Another review that has been stewing in me for quite some time, whether I want it to or not, bah. This time, it’s overall Meh-ness that has been preventing me from putting this up. Oy, Dave Eggers, I’ve had my not-so-happy experiences with his stuff — basically, I don’t get him, [there's an Eggers clique, a memo I didn't get I'm sure]. This short story collection How We Are Hungry was the last chance between us. I’m predisposed to liking short fiction, and if he and I didn’t work with this book, we’d be over forever. No pressure, really.
And so here’s what happened when I finally did get to read him — half the time, still scowling, half the time collecting beautiful prose:
- From “Another” — I was alone and reckless and both passive and quick to fury. It was a beautiful time. Everything electric and hideous. I shall call upon these words at opportune times.
- From “The Only Meaning of the Oil-Wet Water” — Was she in any way saddened by the predictability of the outcome? Was it unromantic? She decided that it was not. Sex and things like sex — things people pretend they regret — weren’t about a dcision made in a heated moment. The decision is made when you leave the house, when you get on a plane, when you dial a number.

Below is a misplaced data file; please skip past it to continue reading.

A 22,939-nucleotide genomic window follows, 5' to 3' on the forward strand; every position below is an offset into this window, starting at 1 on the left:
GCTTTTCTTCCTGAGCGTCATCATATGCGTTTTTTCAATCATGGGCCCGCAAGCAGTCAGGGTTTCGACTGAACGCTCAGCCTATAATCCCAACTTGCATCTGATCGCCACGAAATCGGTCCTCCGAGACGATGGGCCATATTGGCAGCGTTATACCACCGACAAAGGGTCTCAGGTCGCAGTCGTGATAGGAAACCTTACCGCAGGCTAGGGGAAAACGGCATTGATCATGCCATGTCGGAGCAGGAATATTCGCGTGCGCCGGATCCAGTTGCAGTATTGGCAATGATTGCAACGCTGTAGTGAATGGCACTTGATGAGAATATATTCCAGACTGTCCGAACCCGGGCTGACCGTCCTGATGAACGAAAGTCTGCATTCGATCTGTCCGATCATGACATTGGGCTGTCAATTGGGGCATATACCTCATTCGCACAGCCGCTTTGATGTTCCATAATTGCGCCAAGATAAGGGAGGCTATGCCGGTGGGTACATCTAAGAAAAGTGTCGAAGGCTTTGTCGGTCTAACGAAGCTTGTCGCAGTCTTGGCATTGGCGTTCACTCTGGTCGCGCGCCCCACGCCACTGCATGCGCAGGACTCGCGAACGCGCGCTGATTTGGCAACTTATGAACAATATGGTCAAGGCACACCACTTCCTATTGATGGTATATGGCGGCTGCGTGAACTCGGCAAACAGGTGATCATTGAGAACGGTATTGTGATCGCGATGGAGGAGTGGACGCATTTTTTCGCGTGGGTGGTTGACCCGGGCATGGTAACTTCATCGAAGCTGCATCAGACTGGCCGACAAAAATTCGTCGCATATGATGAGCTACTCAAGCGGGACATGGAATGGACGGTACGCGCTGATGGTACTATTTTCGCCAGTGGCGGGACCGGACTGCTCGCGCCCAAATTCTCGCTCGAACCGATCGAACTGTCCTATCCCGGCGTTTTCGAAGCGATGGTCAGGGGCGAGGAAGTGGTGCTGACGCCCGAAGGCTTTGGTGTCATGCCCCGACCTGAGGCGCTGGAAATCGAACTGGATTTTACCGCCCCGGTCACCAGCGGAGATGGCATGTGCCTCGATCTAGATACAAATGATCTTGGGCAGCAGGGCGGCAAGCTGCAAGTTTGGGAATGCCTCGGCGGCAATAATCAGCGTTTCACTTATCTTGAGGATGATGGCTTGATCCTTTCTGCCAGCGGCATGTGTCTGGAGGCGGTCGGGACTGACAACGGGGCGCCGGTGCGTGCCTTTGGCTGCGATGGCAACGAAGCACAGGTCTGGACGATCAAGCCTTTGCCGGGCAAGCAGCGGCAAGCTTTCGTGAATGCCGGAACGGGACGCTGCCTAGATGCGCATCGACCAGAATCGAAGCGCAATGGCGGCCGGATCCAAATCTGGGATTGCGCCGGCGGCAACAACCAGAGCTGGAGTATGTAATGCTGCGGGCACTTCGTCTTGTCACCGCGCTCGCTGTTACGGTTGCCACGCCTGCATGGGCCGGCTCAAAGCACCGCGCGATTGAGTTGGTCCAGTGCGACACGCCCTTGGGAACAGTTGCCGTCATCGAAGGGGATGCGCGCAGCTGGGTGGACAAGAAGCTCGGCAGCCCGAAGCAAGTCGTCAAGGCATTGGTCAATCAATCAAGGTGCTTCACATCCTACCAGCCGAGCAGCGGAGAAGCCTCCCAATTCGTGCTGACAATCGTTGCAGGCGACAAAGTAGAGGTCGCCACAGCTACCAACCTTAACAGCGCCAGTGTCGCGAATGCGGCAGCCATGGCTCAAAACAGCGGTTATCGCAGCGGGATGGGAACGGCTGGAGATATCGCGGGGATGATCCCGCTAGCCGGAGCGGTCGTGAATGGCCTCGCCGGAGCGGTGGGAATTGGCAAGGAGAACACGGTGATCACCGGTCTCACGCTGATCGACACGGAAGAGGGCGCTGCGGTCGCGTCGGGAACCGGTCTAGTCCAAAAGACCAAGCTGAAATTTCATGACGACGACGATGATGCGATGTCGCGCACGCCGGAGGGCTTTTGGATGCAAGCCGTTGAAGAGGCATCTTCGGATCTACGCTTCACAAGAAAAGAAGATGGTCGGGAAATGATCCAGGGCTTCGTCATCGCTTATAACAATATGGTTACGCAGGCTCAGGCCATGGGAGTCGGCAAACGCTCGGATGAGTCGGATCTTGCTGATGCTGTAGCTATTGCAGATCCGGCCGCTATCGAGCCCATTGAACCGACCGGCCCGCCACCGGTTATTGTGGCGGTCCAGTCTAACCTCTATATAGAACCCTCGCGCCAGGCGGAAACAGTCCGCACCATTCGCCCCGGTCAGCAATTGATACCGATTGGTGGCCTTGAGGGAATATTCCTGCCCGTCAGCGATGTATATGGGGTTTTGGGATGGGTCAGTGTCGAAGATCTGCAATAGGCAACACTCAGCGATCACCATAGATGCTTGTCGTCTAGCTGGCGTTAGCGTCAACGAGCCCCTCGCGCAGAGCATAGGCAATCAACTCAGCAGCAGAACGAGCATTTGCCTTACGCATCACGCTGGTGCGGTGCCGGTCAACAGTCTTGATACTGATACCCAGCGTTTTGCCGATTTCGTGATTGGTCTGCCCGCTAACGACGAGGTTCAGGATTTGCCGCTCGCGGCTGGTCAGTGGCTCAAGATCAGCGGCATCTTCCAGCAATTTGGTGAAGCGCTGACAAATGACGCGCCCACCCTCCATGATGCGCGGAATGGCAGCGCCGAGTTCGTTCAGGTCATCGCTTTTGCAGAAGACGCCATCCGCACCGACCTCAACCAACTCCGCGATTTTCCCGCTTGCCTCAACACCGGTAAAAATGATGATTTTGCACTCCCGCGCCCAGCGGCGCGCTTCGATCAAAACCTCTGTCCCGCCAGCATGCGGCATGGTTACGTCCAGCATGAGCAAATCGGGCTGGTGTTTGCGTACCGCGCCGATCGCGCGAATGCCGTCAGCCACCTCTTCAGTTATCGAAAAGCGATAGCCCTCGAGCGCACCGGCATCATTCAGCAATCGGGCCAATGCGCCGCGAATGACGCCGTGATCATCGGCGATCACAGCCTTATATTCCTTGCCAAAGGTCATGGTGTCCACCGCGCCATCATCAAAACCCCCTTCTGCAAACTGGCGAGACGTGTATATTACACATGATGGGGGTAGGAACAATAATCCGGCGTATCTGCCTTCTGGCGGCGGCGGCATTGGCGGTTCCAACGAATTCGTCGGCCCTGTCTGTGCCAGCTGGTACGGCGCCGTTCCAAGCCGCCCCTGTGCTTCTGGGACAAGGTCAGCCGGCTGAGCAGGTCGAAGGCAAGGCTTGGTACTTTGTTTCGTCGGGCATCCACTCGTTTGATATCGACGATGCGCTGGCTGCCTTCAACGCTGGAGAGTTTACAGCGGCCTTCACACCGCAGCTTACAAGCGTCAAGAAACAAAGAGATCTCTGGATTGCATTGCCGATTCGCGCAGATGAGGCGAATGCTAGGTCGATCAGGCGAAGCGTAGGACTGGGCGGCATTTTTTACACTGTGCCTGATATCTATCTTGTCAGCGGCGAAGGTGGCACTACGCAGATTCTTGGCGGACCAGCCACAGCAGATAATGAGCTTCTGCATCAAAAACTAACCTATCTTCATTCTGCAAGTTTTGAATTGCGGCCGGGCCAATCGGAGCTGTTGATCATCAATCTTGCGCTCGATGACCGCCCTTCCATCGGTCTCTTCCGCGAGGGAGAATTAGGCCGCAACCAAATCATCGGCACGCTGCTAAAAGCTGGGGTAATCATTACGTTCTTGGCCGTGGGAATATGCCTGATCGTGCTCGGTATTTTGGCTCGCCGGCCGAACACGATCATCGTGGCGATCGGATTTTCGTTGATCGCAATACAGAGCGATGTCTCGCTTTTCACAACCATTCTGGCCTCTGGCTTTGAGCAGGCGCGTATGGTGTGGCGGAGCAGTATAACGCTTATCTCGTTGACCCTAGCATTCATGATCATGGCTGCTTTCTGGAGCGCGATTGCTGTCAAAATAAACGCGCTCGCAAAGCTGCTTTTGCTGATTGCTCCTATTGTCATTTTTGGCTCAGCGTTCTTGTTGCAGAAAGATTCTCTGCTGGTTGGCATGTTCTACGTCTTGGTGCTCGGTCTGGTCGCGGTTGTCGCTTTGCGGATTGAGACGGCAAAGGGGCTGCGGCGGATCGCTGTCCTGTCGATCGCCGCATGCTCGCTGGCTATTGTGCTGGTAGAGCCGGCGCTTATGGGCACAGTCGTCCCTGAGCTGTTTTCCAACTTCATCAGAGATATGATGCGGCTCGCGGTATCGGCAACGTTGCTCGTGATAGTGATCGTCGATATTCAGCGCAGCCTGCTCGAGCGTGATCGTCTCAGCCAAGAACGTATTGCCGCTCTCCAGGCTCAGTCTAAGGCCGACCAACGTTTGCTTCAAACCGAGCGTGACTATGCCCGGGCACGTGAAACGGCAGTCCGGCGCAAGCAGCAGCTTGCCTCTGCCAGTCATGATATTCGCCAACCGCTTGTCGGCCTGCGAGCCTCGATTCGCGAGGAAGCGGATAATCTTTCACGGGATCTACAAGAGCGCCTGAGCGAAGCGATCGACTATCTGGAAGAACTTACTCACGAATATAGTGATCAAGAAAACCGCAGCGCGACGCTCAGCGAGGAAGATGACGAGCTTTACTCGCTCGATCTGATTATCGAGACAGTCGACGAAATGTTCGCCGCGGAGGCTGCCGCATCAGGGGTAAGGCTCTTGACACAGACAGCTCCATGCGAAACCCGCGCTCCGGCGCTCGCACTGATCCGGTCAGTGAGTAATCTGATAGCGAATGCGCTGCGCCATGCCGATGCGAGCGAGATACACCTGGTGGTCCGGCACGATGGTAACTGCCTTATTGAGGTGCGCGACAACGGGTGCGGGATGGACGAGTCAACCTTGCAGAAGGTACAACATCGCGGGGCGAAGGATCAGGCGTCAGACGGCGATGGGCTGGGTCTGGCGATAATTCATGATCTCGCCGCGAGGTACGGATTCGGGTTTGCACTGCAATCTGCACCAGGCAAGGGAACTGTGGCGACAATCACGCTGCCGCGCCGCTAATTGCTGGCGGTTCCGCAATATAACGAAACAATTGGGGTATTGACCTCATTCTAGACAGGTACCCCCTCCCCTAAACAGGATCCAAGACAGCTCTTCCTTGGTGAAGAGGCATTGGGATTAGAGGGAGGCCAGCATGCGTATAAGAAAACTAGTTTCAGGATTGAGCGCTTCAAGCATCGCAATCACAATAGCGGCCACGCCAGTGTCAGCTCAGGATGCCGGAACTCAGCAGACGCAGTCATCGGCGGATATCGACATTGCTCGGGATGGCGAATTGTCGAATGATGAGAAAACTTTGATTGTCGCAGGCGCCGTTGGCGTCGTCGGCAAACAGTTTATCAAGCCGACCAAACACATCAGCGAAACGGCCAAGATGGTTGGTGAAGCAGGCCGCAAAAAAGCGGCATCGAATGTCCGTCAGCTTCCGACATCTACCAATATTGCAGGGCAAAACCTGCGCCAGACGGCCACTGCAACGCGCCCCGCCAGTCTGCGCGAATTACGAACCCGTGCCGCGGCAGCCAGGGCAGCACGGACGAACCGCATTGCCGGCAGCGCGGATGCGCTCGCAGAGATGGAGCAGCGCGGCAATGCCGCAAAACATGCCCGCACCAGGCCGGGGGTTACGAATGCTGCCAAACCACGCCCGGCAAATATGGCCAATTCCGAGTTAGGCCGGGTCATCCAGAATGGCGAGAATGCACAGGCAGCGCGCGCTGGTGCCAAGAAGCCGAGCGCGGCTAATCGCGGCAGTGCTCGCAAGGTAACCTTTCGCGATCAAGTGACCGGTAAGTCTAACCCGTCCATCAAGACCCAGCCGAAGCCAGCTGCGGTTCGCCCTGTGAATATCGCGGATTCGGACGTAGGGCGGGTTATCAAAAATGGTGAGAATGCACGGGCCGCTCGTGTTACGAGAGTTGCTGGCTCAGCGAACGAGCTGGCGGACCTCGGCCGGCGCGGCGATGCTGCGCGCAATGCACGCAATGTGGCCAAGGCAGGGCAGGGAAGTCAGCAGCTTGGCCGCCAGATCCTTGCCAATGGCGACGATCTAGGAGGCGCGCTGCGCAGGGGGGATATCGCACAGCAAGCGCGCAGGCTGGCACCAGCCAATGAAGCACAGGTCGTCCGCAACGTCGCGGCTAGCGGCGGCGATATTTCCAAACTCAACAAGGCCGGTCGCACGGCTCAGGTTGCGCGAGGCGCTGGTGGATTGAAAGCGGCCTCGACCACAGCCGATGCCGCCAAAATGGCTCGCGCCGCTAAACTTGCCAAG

- From “After I Was Thrown in the River and Before I Drowned,” which I suspect was told in the point of view of Doug from the Up movie — I see in the windows. I see what happens. I see the calm held-together moments and also the treachery and I run and run. You tell me it matters, what they all say. I have listened and long ago I stopped. Just tell me it matters and I will listen to you and I will want to be convinced. You tell me that what is said is making a difference, that those words are worthwhile words and mean something. I see what happens. I live with people who are German. They collect steins. They are good people. Their son is dead. I see what happens.
And I’m cutting to chase, let this not be a waste of time — because there are other books I want to talk about, good books, gasp in the middle of crowded room kind of good: The stories in these collection were not bad. I liked a lot of them, but a part of me won’t relent to loving them wildly. There were a lot I didn’t like, but I suppose that’s okay. You know? Really. The book? It’s not bad. It all didn’t bother me as much as I thought it would. It’s okay, I guess.
I will try my best to never read Dave Eggers ever again, though.